The numbers I get are significantly different but paint a similar picture. However, it is notably more more even by level. It does tend to trend up at higher levels, but is immediately more slow to craft at your level.

\begin{array} {|r|r|}\hline Item Level & Avg Cost (Total) & Progress (daily) & Days for half Cost \\ \hline 1 & 15g & 2s & 38 \\ \hline 2 & 33g & 3s & 55 \\ \hline 3 & 58g & 5s & 58 \\ \hline 4 & 90g & 8s & 56 \\ \hline 5 & 150g & 1g & 75 \\ \hline 6 & 240g & 2g & 60 \\ \hline 7 & 350g & 2.5g & 70 \\ \hline 8 & 470g & 3g & 78 \\ \hline 9 & 680g & 4g & 85 \\ \hline 10 & 930g & 6g & 77 \\ \hline 11 & 1,300g & 8g & 82 \\ \hline 12 & 1,800g & 10g & 90 \\ \hline 13 & 2,700g & 15g & 90 \\ \hline 14 & 4,100g & 20g & 103 \\ \hline 15 & 5,500g & 28g & 99 \\ \hline 16 & 9,500g & 40g & 119 \\ \hline 17 & 14,000g & 55g & 127 \\ \hline 18 & 19,000g & 90g & 106 \\ \hline 19 & 37,000g & 130g & 143 \\ \hline 20 & 70,000g & 200g & 175 \\ \hline \end{array}

Sourcing: AvgCost(Total) is from p536-542 permanent magic items based on eyeballing, as described in the OP; Progress(daily) is from the level-appropriate skill ranks of Earned Income table; DaysForHalfCost is (AvgCost/Progress[daily] )/2

However, I would like to reformat the table from level 7 down, when any self-respecting Crafter will have taken Impeccable Crafter.

\begin{array} {|r|r|}\hline Item Level & Avg Cost (Total) & Progress (daily) & Days for half Cost \\ \hline 7 & 350g & 3g & 59 \\ \hline 8 & 470g & 4g & 59 \\ \hline 9 & 680g & 6g & 57 \\ \hline 10 & 930g & 8g & 59 \\ \hline 11 & 1,300g & 10g & 65 \\ \hline 12 & 1,800g & 15g & 60 \\ \hline 13 & 2,700g & 20g & 68 \\ \hline 14 & 4,100g & 28g & 69 \\ \hline 15 & 5,500g & 40g & 69 \\ \hline 16 & 9,500g & 55g & 87 \\ \hline 17 & 14,000g & 90g & 78 \\ \hline 18 & 19,000g & 130g & 73 \\ \hline 19 & 37,000g & 200g & 93 \\ \hline 20 & 70,000g & 300g & 117 \\ \hline \end{array}

It seems almost expected that the feat is taken to keep higher level crafting more in line with its early counterpart... 2 months "gets you" the item you want for half price except at the highest of levels.


The length of time it takes to craft items is quite long in duration, but it is correct as per the source book.

Not all campaigns march on at a linear pace. There are several reasons in a campaign to allow players to have a long period of down time.

From a GM's perspective, this allows a character to expend a resource (down time) to gain a specific desired benefit (cheaper equipment) without having to plan out encounters that contain that equipment as a reward.

From a player's perspective, there could be in-game reasons that a character remains idle for a prolonged period of time. They could be waiting for the return of a messenger who is traveling cross-continent, they may be snowed in for the winter, or they could be waiting for an upcoming tournament. The character is then free to spend a prolonged period of time doing non-adventuring to gain some benefit.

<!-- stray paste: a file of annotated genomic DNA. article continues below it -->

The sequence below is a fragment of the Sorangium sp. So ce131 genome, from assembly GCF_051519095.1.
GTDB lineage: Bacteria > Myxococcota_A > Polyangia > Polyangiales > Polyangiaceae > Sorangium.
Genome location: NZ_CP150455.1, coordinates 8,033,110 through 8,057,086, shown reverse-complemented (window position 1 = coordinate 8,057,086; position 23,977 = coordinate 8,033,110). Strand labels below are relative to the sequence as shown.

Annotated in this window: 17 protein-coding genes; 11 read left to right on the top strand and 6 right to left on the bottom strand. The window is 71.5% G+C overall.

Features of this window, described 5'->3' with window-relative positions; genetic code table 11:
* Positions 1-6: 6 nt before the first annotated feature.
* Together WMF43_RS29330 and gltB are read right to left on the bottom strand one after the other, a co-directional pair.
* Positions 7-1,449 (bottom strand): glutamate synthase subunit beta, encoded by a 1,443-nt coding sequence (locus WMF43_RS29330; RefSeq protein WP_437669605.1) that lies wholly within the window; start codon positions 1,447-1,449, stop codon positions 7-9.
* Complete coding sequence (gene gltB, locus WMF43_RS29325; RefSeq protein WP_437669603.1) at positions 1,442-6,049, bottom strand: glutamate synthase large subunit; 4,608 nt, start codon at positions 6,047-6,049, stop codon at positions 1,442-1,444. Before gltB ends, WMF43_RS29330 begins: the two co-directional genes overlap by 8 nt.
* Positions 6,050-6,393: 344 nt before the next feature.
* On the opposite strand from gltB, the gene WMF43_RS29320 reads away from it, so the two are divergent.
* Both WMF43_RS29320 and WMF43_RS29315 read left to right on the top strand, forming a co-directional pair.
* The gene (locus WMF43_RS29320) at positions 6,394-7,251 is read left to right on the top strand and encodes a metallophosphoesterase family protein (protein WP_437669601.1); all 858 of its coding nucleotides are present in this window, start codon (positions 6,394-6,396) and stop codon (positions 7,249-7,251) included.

As for if this lines up with the downtime a PC might expect, it is completely up to the GM and the type of campaign they are running for how much downtime is appropriate. If the players communicate clearly with the GM that they would like to pursue some downtime activities, the GM can budget that into the adventure. Spending the downtime is something that can be easily coordinated between sessions and quickly wrapped up at the start of the following session to update character sheets and dole out rewards before embarking on the next chapter. Months can pass in game without the players having to sit idly in real life.

  • 1
    \$\begingroup\$ I am aware that the group/GM can settle on any kind of expected downtime for themselves. Are you saying that the books are silent on the matter? Explicit mention or implicit statements are both acceptable. \$\endgroup\$
    – Szega
    Commented Dec 12, 2019 at 14:34
  • \$\begingroup\$ @Szega The books do not explicitly say "give players this much downtime". That is something dictated by the pace of the campaign. Player/DM communication is required to decide how much is reasonable. A campaign involving the players escaping prison and proving their innocence may not lend itself to any downtime, while a campaign involving the exploration of a new continent may lend itself to a lot of downtime. \$\endgroup\$
    – JRodge01
    Commented Dec 12, 2019 at 14:39
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    \$\begingroup\$ When a book lays out certain mechanisms, there are often underlying assumptions on the part of the designers. These are sometimes explicitly stated to the players, but sometimes can only be inferred from the ruleset. Like that in DnD5e that a party should have 4-6 encounters a day is explicitly stated to be the assumption. That is not a strict rule, but straying from it will have significant impact on the gameplay. \$\endgroup\$
    – Szega
    Commented Dec 12, 2019 at 14:48
  • \$\begingroup\$ @Szega I'm not sure what you're asking. Your question is "is it supposed to take this long, and why?". My answer addresses that, and give the insight as to how that much downtime could come up in a scenario. \$\endgroup\$
    – JRodge01
    Commented Dec 12, 2019 at 15:39
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    \$\begingroup\$ We're not in the habit of guessing at design intent here. You could try the Paizo forums to see if this time scale was intended, though. \$\endgroup\$ Commented Dec 12, 2019 at 15:42